Key takeaway: Harold Seltzer’s Steakhouse has put the business and lease of its Port Richey restaurant up for sale.
Core challenge: The restaurant is inside the Gulf View Square, a traditional mall in Pasco County, and it is unclear how much a demand there is for a classic steakhouse in that type of location.
What’s next: Seltzer’s, which traces its roots back to the mid-1990s in Florida and was staple along the Gulf Coast, is looking to sell to someone who will keep the name and the employees.
Harold Seltzer’s Steakhouse chain has put its longstanding Port Richey restaurant up for sale just a few months after closing its Clearwater location. But the company’s namesake says he — nor his restaurants — are going anywhere.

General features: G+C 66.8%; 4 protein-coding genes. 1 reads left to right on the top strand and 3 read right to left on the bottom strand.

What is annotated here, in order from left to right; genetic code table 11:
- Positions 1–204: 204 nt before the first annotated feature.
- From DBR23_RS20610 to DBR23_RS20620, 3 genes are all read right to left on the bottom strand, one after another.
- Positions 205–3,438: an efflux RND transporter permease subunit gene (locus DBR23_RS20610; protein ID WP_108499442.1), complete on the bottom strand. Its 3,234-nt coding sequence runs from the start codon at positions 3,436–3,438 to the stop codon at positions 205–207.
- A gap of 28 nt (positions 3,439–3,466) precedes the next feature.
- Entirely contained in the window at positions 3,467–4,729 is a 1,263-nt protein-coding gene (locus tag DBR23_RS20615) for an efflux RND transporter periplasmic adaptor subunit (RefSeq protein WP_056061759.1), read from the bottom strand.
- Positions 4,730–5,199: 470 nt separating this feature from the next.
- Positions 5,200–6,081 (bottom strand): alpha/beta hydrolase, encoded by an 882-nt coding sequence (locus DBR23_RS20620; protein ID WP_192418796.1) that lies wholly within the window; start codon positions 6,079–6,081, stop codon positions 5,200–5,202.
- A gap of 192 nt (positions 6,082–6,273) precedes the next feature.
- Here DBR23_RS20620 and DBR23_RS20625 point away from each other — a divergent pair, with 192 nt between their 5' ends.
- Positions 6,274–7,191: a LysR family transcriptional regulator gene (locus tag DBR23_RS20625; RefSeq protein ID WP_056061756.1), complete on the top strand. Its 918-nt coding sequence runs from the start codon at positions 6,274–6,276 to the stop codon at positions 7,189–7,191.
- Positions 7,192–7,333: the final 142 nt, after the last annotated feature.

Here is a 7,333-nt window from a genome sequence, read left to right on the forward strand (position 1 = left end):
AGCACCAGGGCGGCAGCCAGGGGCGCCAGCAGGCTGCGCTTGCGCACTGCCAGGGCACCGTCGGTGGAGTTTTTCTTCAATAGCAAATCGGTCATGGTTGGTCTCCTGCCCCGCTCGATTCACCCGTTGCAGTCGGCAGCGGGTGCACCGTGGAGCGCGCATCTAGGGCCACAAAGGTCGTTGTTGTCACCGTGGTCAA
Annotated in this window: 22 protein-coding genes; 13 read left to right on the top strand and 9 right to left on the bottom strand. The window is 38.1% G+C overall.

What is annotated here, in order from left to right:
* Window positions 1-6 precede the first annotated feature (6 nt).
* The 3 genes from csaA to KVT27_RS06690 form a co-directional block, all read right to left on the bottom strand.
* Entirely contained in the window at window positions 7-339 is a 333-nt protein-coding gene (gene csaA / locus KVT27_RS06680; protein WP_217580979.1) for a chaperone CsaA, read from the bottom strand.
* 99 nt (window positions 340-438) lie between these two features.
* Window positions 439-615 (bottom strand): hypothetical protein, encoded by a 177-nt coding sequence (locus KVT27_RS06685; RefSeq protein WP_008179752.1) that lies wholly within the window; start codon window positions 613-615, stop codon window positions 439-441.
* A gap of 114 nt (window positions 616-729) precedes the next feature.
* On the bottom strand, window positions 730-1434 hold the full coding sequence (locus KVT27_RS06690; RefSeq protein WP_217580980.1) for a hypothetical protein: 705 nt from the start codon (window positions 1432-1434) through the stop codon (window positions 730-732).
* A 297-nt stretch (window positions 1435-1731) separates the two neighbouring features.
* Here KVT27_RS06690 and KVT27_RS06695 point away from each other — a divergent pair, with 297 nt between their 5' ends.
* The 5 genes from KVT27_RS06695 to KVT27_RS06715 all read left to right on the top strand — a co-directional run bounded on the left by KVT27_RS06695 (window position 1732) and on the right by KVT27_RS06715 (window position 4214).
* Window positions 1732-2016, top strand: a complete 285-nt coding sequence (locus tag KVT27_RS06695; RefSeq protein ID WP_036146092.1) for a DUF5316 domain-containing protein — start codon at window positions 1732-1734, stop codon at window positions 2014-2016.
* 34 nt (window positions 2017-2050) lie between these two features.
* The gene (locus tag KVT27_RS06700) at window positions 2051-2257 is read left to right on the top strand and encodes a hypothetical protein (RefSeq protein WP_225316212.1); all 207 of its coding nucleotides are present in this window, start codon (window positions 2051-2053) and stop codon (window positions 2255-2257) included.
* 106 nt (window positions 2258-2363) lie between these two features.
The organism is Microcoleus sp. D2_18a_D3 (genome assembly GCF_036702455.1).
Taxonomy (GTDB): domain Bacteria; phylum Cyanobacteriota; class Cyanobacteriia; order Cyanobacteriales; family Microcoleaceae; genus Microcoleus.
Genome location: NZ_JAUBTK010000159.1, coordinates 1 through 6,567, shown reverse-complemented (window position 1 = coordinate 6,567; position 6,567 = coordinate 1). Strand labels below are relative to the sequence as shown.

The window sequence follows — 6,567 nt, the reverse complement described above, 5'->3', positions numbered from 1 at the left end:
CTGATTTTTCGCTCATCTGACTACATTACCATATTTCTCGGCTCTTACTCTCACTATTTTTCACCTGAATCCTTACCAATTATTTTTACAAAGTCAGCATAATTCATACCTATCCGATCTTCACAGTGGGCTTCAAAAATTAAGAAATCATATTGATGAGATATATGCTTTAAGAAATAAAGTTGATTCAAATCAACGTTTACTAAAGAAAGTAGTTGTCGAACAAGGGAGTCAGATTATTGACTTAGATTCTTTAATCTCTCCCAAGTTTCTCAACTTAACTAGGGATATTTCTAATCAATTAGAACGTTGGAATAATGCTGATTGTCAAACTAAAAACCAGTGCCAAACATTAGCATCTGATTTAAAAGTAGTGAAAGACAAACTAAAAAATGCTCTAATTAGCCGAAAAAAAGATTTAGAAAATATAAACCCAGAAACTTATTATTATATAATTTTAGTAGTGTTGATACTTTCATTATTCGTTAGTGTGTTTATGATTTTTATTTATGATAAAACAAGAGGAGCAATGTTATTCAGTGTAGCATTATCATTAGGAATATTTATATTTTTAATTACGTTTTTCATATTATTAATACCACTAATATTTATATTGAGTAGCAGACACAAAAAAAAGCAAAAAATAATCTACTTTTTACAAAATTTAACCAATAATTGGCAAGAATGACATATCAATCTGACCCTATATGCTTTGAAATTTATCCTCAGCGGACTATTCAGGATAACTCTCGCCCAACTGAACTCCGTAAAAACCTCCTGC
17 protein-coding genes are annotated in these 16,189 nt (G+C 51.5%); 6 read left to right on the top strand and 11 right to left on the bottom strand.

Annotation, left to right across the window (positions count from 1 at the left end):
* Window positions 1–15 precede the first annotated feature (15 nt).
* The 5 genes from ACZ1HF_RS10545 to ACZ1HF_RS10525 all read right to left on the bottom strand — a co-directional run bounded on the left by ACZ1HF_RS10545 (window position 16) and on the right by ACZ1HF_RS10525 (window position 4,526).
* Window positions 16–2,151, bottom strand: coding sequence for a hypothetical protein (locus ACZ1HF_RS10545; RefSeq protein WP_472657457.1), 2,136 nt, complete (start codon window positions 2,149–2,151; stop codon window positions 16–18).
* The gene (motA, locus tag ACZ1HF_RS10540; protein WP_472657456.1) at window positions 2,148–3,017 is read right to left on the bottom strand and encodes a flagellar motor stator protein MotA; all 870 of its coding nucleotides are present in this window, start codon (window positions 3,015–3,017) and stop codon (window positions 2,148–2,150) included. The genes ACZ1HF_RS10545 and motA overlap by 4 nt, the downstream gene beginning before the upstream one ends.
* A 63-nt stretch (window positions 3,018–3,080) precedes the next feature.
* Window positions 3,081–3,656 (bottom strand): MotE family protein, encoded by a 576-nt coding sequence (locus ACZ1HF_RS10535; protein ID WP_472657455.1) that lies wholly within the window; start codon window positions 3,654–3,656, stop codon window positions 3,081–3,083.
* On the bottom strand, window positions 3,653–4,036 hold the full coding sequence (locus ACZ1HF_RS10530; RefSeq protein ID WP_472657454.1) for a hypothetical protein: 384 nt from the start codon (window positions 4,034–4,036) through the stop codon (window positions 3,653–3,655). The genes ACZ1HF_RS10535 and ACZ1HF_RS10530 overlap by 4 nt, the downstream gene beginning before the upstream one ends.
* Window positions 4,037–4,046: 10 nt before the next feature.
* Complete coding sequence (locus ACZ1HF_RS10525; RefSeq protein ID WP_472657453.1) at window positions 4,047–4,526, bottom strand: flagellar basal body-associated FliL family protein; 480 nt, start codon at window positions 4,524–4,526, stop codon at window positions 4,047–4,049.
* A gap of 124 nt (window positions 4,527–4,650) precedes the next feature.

Harold Seltzer says his plans are not to shut down the two remaining locations, nor to walk away from the business he started in the early 1990s, but to, for the first time in his life, slow down. At least a little.
“Up until the Clearwater restaurant closed in July I had four restaurants in four different cities,” he says. “And like I said, I work six plus days a week. And I’m just trying to manage my life a little bit better.”
Harold Seltzer’s is a chain with a long tradition in the area, tracing its roots back to the Sam Seltzer’s Steakhouse chain.